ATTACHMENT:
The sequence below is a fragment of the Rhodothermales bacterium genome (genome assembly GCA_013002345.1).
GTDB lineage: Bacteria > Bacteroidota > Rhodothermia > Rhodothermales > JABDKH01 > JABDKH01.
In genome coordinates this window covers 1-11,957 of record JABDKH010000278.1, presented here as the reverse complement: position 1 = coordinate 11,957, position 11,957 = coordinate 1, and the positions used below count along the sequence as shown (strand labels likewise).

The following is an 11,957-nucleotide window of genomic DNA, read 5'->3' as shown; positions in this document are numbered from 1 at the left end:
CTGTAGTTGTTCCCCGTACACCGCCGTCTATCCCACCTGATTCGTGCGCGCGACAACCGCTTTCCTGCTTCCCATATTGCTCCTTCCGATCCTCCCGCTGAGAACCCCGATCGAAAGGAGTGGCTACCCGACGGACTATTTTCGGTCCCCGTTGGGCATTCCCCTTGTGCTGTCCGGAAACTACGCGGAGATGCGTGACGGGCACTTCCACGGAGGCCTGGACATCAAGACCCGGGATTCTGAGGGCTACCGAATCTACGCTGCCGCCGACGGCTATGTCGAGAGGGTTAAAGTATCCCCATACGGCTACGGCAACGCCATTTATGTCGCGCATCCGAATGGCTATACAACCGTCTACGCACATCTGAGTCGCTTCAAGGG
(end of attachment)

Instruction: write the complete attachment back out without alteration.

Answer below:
The sequence below is a fragment of the Rhodothermales bacterium genome (genome assembly GCA_013002345.1).
GTDB lineage: Bacteria > Bacteroidota > Rhodothermia > Rhodothermales > JABDKH01 > JABDKH01.
In genome coordinates this window covers 1-11,957 of record JABDKH010000278.1, presented here as the reverse complement: position 1 = coordinate 11,957, position 11,957 = coordinate 1, and the positions used below count along the sequence as shown (strand labels likewise).

The following is an 11,957-nucleotide window of genomic DNA, read 5'->3' as shown; positions in this document are numbered from 1 at the left end:
CTGTAGTTGTTCCCCGTACACCGCCGTCTATCCCACCTGATTCGTGCGCGCGACAACCGCTTTCCTGCTTCCCATATTGCTCCTTCCGATCCTCCCGCTGAGAACCCCGATCGAAAGGAGTGGCTACCCGACGGACTATTTTCGGTCCCCGTTGGGCATTCCCCTTGTGCTGTCCGGAAACTACGCGGAGATGCGTGACGGGCACTTCCACGGAGGCCTGGACATCAAGACCCGGGATTCTGAGGGCTACCGAATCTACGCTGCCGCCGACGGCTATGTCGAGAGGGTTAAAGTATCCCCATACGGCTACGGCAACGCCATTTATGTCGCGCATCCGAATGGCTATACAACCGTCTACGCACATCTGAGTCGCTTCAAGGG